As near as I can tell (without having done any research in particular, which bias I readily admit), current trends in single-computer multiple-video output come in four general trends: Multiple terminals, Extended desktop, Display clones, and Custom solutions (the last being reserved for, for example, usb devices such as the Pertelian display). I think most people who have a second monitor get the same itchy feeling at least once--what else can we do with it? There's no good language to describe, or tool implementing, a properly flexible solution (IHNRTS*).
The idea has been itching in my mind for a while that the same windowing system should be able to run different display managers on different displays (where "the desktop" is an example of a display manager, as is any full-screen application, in particular ones that change the display resolution, such as full-screen games or video, or presentations). This effect can be mimicked with the extended desktop to a limited degree, but the extended desktop is limited for one very important reason: there is exactly one meaningful way of switching input focus from one monitor to the next, which is limited by the metaphor of the extended desktop which is broken when an application other than the desktop takes exclusive control of the input.
It's been technically possible to connect two or more keyboards or mice to the same computer for ages, but there has never been a good reason--unless you want to run a mainframe with multiple sessions running, the clutter is meaningless and adds to frustration and confusion more than anything else. There is little reason not to have only one full-sized keyboard--you will only be doing one thing that needs full access to it at once, unless you're a mythical prodigy typing on four keyboards with your hands and feet and mousing with your knees and elbows, or are doing independent work in more than one context, in which case it is likely that more than one computer is a viable solution.
Imagine, however, that you have a second--or third--monitor which doesn't have the capabilities of a full desktop, and is merely a display to which you send tool windows and other informative applications so that they do not clutter your workspace. When running in an extended desktop situation, it is fine to use your primary mouse between the monitors to click options and rearrange the windows a bit--however, run a full-screen game on your primary monitor and you'll see, among other things, that your primary input is now captured and you have no feasable way to interact with it without the dreaded resolution switch back to the desktop, wasting precious seconds and interrupting whatever internal context the game may have. Surely a second mouse could have a use here, but as it stands the primary display manager captures all input, and the tertiary display manager on your other monitor has no independent ability to strip the primary display of the input focus of even redundant input devices.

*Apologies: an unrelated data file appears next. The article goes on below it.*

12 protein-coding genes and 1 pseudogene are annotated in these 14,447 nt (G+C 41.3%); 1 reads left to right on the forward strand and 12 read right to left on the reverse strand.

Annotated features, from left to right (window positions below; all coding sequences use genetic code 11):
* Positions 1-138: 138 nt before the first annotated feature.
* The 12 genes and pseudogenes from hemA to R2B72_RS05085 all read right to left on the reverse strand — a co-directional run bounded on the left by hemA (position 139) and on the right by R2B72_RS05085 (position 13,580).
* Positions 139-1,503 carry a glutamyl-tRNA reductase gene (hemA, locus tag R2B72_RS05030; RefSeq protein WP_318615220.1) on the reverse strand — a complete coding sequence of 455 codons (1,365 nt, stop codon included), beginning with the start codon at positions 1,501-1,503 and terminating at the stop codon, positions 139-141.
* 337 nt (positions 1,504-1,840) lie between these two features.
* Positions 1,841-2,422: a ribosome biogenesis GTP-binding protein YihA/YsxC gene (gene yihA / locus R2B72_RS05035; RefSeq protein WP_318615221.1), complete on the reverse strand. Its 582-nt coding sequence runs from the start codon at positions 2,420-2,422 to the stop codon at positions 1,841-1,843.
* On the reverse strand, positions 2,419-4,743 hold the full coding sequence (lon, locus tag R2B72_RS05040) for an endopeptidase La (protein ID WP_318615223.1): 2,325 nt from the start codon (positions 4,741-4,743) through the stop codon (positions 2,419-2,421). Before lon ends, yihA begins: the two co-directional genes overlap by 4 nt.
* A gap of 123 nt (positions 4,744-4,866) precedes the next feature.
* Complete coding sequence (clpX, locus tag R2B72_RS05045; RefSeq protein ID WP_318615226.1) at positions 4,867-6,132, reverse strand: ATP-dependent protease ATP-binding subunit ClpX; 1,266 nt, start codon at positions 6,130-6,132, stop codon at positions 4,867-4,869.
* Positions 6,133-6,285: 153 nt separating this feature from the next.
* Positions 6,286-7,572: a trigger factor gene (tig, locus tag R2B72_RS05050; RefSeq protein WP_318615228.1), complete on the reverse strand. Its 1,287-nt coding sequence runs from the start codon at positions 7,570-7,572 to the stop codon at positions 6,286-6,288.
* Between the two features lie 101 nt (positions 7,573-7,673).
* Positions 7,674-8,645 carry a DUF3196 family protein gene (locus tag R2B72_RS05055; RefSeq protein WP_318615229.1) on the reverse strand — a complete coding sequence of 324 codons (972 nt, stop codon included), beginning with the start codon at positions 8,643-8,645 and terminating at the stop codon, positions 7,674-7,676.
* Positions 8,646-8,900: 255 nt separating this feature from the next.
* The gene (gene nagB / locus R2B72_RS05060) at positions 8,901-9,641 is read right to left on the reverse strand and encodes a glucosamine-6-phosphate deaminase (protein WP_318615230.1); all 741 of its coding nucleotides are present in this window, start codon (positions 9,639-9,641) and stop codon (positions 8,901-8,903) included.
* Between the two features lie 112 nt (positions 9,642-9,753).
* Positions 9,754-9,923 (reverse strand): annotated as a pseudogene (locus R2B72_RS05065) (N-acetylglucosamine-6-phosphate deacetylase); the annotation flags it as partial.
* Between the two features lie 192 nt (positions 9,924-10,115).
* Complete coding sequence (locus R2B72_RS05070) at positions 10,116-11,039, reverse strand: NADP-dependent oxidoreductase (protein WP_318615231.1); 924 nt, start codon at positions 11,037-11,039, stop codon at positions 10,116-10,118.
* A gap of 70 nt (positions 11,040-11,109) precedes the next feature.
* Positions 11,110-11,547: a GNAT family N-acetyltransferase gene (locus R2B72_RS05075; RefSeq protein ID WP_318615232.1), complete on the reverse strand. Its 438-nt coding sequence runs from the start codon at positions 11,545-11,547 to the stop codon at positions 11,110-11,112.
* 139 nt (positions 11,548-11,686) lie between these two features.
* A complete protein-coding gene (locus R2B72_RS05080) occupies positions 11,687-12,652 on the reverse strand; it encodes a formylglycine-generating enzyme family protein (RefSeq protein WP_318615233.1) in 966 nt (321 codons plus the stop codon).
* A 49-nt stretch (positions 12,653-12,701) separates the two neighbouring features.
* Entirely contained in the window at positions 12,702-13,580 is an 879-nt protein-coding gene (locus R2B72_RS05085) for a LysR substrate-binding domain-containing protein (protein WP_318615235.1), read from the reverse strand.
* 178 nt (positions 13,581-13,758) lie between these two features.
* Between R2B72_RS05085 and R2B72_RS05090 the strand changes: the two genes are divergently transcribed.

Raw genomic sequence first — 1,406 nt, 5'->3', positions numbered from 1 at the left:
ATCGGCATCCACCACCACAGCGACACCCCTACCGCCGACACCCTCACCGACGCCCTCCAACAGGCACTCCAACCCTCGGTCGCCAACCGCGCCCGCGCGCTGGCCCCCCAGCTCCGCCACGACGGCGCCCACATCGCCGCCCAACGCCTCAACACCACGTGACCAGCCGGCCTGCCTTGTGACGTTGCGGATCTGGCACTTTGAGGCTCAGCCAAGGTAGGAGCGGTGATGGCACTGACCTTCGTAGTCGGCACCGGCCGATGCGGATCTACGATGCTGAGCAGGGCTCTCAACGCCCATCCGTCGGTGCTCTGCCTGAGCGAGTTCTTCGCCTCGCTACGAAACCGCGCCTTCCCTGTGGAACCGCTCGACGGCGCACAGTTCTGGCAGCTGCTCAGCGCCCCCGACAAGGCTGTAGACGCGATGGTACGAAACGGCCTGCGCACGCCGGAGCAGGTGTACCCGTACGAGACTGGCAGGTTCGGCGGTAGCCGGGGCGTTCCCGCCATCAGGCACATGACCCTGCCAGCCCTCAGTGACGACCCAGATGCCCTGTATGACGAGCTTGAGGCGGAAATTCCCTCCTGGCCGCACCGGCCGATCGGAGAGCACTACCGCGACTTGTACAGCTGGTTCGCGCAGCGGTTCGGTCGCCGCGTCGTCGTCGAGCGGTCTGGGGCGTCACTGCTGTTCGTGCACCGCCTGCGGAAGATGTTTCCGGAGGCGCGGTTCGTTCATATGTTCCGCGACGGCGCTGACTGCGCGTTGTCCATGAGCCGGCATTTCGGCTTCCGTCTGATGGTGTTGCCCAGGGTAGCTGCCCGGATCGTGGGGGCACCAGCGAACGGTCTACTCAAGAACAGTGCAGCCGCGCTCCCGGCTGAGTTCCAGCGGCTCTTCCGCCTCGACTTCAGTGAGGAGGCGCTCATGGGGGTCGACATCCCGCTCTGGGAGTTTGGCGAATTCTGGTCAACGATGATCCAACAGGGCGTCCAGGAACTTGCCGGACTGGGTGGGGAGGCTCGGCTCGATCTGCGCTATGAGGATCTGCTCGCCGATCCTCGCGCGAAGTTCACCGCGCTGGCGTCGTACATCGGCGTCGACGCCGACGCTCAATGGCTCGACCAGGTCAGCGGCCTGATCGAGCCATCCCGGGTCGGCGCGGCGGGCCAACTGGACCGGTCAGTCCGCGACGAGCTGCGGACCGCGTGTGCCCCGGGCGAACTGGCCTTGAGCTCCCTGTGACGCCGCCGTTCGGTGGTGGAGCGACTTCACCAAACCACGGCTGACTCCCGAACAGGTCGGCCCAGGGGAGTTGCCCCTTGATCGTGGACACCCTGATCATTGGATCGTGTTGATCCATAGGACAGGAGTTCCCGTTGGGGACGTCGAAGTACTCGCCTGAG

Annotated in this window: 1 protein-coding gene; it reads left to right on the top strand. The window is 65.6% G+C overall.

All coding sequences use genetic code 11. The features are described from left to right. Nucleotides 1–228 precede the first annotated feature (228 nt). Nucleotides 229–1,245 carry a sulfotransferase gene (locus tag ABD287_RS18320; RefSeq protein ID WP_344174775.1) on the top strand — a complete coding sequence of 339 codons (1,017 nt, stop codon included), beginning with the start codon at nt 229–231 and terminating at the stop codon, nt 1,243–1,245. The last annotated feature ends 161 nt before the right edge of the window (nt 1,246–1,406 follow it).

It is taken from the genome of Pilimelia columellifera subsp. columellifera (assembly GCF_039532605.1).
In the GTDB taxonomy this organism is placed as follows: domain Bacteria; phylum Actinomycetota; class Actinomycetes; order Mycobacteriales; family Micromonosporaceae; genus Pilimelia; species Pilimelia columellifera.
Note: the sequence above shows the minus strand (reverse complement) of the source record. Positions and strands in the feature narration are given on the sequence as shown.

Thus we get to the proposed solution: a meta-display manager behind the desktop, which is reponsible for determining which display managers have control over what output devices, and which manages input devices configurably--including switching the primary input devices between contexts, and assigning a secondary input device to the nonprimary display, and changing input and output mappings when a new program gains or loses control of one or more resources.
Unfortunately, it may require new APIs as well. Imagine, for example, that you wanted your instant messaging program to have a tool window on a tertiary display while its main window remains on the desktop. Even assuming that the same window-drawing capabilties are granted to the display manager on the tertiary display, how do you programmatically determine or specify which output device you want the new tool to be displayed on? If the tool-window display manager is not part of the operating system, or otherwise not part of the basic windowing library, then any windowing operations will have to be done through its own set of libraries instead of directly through the windowing system. Although this will create increased overhead, most likely these tool windows will not be graphically taxing or real-time, so it is not likely that a slight performance hit will be problematic.
As it is currently envisioned, the only principle problem that this solves is maintaining user interactivity across multiple contexts when one context takes full control of normal user I/O, although it also offers an API which unifies control of non-primary display devices in a way that is not fundamentally different from the APIs used to manipulate primary displays. Whether more can come of this solution is a question that might best be answered in the process of its implementation.
Irrespective, it is an idea to be taken seriously, and a potential that could be fascinatingly useful.
(* I Have Not Researched This Statement)